Washington’s earthquake warning system launches this week
Karl Hagel and Pat McChesney, field engineers with the Pacific Northwest Seismic Network team at the University of Washington, install earthquake monitoring equipment on the slopes of Mount St. Helens, with Mount Hood in the distance. (Credit: Marc Biundo, University of Washington. Courtesy of Marc Biundo/University of Washington)
If an earthquake hits Washington, the state’s new ShakeAlert system will let you know seconds before you even feel the shaking.
ShakeAlert launches on Tuesday, May 4.
“Even with a few seconds of warning, people’s behavior is different,” said Harold Tobin, director of the Pacific Northwest Seismic Network. “Instead of panicking when they feel the shaking start, not knowing what to do, it gives you that moment to collect your thoughts, take those life safety operations, and drop cover and hold on.”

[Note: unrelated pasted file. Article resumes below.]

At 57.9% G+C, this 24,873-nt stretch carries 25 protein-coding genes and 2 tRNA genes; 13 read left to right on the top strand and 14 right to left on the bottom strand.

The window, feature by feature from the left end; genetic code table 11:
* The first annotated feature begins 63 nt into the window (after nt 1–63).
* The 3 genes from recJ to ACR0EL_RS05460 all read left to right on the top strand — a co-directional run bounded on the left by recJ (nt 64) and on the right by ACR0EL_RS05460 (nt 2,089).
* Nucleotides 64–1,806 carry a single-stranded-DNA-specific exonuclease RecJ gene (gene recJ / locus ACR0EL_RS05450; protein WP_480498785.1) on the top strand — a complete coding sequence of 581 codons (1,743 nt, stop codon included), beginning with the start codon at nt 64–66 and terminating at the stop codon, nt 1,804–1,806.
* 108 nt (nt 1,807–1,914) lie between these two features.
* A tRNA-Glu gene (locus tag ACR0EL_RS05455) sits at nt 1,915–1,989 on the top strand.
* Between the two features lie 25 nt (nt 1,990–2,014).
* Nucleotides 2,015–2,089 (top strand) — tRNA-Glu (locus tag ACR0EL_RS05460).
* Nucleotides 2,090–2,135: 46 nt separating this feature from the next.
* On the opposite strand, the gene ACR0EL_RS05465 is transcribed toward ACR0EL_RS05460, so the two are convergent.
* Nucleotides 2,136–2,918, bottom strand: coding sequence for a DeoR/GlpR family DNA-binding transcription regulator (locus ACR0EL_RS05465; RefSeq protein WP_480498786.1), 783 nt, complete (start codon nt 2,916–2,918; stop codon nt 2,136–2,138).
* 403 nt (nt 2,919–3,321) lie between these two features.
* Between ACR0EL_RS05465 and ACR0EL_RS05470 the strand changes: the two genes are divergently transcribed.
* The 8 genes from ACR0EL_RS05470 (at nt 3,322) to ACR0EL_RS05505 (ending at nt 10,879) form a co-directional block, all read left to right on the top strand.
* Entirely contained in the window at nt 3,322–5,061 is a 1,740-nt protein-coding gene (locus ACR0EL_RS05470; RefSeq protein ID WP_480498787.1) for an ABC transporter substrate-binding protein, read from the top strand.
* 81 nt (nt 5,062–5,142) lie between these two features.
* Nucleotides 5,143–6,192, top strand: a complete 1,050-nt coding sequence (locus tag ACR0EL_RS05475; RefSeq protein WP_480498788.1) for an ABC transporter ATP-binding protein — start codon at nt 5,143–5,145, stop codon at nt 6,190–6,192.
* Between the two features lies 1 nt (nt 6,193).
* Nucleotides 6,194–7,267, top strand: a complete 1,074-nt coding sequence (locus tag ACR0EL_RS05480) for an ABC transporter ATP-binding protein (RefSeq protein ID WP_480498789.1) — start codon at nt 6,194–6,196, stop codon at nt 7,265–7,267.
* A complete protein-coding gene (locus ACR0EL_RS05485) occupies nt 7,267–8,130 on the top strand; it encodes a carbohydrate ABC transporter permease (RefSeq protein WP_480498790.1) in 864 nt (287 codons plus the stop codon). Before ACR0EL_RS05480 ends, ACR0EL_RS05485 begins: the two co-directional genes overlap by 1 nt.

Tobin said you can get the alerts by turning on “emergency alerts” in your phone’s settings.
The state’s seismic sensor network is also only 65% installed, and will likely not be finished until “late 2025,” according to Washington’s Emergency Management Division (EMD). Because of that, the state acknowledges that more is needed to “improve the delivery speed of alerts to mobile phones for all earthquakes,” and that “there remains more work to do” to meet that goal.
The hope with having the system go live regardless of the fact that it’s not fully built out is to at least have something in place should an earthquake occur.